"overall cognitive ability *** cannot be easily summarized because her verbal reasoning abilities are much better developed than her non-verbal reasoning abilities. *** [S.B.'s] relative weakness in her nonverbal communication and relative weakness in her processing speed are likely impacting her interpersonal relationships and her psychological functioning. She likely has difficulty communicating non-verbally with others, by not picking up on nonverbal cues, or by missing nuances or subtleties that occur in conversations and a variety of nonverbal cues. *** This is likely to be frustrating for her and infringe on her ability to develop social skills. This likely contributes to her difficulty in developing age-appropriate social relationships."

The psychological evaluation further noted:

"[S.B.] has had periods of marked emotional, cognitive, and psychological disruption. These disruptions have led to behavioral and emotional outbursts that have been intense, dramatic, and destructive in nature. *** Testing suggests that [S.B.] has minimal understanding of who she is."

The psychological evaluation further stated that S.B. has "reality testing concerns." The evaluation noted that S.B.'s symptoms, among them "[p]retending that [she] is someone else," "[g]oing in [her] mind, trying not to think," "[f]eeling like things aren't real," and "[t]rying not to have any feelings," suggested that S.B. was escaping situations by dissociation in a combination of fantasy and overt dissociation. The evaluation noted that "dissociation of this magnitude" is generally a method of adapting to a traumatic event, although it becomes "maladaptive to everyday situations." The evaluation noted that S.B.'s symptoms were consistent with major depression disorder and that she had a high level of anger.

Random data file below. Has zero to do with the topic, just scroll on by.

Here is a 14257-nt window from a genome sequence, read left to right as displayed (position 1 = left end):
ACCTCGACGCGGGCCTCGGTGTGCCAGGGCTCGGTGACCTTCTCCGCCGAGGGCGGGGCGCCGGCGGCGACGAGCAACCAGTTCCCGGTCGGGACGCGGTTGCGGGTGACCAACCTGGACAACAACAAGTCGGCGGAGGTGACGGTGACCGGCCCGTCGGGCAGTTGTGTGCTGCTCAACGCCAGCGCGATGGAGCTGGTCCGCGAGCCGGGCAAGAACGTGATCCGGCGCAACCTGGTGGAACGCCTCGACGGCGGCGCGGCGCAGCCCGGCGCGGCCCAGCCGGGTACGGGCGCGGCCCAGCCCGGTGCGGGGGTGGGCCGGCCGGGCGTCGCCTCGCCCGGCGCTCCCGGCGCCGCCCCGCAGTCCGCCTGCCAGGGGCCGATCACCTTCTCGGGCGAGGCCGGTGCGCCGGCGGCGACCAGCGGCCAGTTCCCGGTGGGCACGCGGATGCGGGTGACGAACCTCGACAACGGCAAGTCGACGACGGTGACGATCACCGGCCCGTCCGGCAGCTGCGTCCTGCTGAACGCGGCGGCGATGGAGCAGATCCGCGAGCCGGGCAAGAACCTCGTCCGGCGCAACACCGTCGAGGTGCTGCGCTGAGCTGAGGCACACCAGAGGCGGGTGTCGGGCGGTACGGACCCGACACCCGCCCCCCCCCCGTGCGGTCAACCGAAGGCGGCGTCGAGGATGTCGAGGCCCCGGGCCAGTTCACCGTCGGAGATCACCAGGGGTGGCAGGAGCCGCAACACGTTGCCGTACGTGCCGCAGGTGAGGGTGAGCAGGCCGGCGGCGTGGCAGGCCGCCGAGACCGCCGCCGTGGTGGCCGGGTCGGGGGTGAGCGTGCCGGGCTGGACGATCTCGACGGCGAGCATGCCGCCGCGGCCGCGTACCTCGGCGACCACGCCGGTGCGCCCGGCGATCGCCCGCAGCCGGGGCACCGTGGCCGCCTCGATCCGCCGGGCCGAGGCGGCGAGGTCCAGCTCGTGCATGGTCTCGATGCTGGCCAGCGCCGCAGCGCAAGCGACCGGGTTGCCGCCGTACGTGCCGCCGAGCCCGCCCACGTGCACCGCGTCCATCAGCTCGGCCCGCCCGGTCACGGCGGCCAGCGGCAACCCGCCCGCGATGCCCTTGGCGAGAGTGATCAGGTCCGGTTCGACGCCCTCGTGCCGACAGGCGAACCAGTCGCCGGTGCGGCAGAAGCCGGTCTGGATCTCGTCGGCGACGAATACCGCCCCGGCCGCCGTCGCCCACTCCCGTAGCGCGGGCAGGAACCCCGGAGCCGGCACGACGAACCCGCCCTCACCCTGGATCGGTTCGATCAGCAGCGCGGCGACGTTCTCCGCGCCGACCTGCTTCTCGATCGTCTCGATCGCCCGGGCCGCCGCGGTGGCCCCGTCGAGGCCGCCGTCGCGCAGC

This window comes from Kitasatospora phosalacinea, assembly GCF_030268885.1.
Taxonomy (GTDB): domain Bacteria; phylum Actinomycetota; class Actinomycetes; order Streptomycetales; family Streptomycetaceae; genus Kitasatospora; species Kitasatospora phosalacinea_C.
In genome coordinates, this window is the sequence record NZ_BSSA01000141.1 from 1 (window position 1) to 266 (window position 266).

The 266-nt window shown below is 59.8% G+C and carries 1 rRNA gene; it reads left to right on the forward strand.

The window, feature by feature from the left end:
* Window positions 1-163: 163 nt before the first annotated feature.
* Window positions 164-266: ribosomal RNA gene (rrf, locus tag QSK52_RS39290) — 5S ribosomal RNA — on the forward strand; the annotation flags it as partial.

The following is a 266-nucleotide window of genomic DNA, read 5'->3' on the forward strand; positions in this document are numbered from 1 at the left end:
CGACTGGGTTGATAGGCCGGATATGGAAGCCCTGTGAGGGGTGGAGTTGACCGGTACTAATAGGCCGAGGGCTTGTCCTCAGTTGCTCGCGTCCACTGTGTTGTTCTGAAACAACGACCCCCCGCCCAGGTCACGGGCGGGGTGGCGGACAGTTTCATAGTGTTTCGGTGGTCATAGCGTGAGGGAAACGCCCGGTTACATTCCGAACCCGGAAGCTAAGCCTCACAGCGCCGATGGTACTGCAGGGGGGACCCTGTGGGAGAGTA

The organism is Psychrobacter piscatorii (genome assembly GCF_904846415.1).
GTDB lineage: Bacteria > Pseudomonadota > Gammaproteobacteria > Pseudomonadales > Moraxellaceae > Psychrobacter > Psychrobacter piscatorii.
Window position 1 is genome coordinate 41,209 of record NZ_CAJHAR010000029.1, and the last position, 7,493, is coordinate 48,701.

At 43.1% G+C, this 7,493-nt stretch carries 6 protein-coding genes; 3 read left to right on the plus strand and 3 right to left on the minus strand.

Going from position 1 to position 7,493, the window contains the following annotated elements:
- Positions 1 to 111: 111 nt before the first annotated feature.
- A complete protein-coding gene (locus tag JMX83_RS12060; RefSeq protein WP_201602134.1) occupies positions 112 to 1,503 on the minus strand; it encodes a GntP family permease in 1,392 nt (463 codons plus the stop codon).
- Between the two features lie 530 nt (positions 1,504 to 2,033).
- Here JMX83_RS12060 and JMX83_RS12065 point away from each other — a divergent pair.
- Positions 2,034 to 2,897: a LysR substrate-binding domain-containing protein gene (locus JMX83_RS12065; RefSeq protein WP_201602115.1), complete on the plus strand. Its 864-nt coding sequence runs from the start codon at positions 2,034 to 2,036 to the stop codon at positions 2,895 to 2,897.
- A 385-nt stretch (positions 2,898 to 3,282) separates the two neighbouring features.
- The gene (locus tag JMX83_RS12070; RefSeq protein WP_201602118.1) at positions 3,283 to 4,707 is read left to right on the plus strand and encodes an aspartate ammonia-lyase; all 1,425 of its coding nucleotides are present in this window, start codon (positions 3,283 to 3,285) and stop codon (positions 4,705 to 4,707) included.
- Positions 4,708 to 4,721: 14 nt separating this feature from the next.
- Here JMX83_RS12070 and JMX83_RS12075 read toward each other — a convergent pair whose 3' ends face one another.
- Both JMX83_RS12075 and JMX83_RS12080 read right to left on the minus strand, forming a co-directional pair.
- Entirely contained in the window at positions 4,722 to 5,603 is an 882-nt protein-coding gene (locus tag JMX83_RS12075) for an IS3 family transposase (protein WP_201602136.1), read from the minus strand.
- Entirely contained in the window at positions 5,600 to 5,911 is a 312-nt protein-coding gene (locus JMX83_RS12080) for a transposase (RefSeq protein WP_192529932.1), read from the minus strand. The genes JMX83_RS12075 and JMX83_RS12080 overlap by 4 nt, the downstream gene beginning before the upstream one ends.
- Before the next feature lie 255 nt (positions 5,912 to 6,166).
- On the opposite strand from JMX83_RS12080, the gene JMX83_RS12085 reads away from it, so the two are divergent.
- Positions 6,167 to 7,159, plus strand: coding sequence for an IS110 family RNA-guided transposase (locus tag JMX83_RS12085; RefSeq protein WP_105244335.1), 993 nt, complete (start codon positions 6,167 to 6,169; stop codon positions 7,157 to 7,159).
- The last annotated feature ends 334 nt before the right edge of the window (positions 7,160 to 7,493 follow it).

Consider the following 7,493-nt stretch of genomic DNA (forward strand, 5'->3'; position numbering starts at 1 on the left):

¶ 7 In September 2008, S.B. was admitted to Streamwood Behavioral Health Systems, where she remained until October 2008. The discharge summary reflected that her discharge diagnosis was bipolar disorder, mixed with psychotic features. The discharge summary noted that "[t]he patient was very anxious, depressed, and feeling suicidal and wanting to cut herself." The discharge summary noted that S.B. was "hearing things, seeing things," and that the voices were telling her to hurt herself. The discharge summary further noted that S.B. was saying goodbye to her friends, was planning to kill herself, and had attempted to kill herself by taking an extra dose of lithium.

¶ 8 In January 2009, S.B. was again admitted to Streamwood. An annual psychiatric evaluation performed in November 2009 noted: